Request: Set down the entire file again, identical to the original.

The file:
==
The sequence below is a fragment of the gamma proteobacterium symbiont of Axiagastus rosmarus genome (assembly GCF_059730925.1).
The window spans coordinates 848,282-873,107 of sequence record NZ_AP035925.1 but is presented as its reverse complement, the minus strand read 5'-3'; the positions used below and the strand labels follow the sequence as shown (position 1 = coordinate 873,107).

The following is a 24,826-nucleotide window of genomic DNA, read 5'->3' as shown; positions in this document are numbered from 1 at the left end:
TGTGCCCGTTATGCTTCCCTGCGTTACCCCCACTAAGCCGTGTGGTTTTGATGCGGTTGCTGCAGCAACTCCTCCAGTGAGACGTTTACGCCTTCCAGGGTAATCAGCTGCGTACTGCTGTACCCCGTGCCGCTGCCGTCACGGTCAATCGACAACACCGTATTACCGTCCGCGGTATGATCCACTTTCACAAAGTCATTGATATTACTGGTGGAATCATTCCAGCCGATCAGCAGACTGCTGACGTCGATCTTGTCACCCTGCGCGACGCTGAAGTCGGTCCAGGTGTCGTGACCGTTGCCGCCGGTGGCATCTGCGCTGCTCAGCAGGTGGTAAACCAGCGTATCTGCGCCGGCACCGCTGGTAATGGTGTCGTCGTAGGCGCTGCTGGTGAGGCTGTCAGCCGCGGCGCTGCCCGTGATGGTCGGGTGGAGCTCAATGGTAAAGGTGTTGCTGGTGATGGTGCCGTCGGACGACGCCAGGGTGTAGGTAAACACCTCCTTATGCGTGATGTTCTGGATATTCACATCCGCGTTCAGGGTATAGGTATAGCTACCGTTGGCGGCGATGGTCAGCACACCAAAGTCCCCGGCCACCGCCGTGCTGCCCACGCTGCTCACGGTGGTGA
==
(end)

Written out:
The sequence below is a fragment of the gamma proteobacterium symbiont of Axiagastus rosmarus genome (assembly GCF_059730925.1).
The window spans coordinates 848,282-873,107 of sequence record NZ_AP035925.1 but is presented as its reverse complement, the minus strand read 5'-3'; the positions used below and the strand labels follow the sequence as shown (position 1 = coordinate 873,107).

The following is a 24,826-nucleotide window of genomic DNA, read 5'->3' as shown; positions in this document are numbered from 1 at the left end:
TGTGCCCGTTATGCTTCCCTGCGTTACCCCCACTAAGCCGTGTGGTTTTGATGCGGTTGCTGCAGCAACTCCTCCAGTGAGACGTTTACGCCTTCCAGGGTAATCAGCTGCGTACTGCTGTACCCCGTGCCGCTGCCGTCACGGTCAATCGACAACACCGTATTACCGTCCGCGGTATGATCCACTTTCACAAAGTCATTGATATTACTGGTGGAATCATTCCAGCCGATCAGCAGACTGCTGACGTCGATCTTGTCACCCTGCGCGACGCTGAAGTCGGTCCAGGTGTCGTGACCGTTGCCGCCGGTGGCATCTGCGCTGCTCAGCAGGTGGTAAACCAGCGTATCTGCGCCGGCACCGCTGGTAATGGTGTCGTCGTAGGCGCTGCTGGTGAGGCTGTCAGCCGCGGCGCTGCCCGTGATGGTCGGGTGGAGCTCAATGGTAAAGGTGTTGCTGGTGATGGTGCCGTCGGACGACGCCAGGGTGTAGGTAAACACCTCCTTATGCGTGATGTTCTGGATATTCACATCCGCGTTCAGGGTATAGGTATAGCTACCGTTGGCGGCGATGGTCAGCACACCAAAGTCCCCGGCCACCGCCGTGCTGCCCACGCTGCTCACGGTGGTGA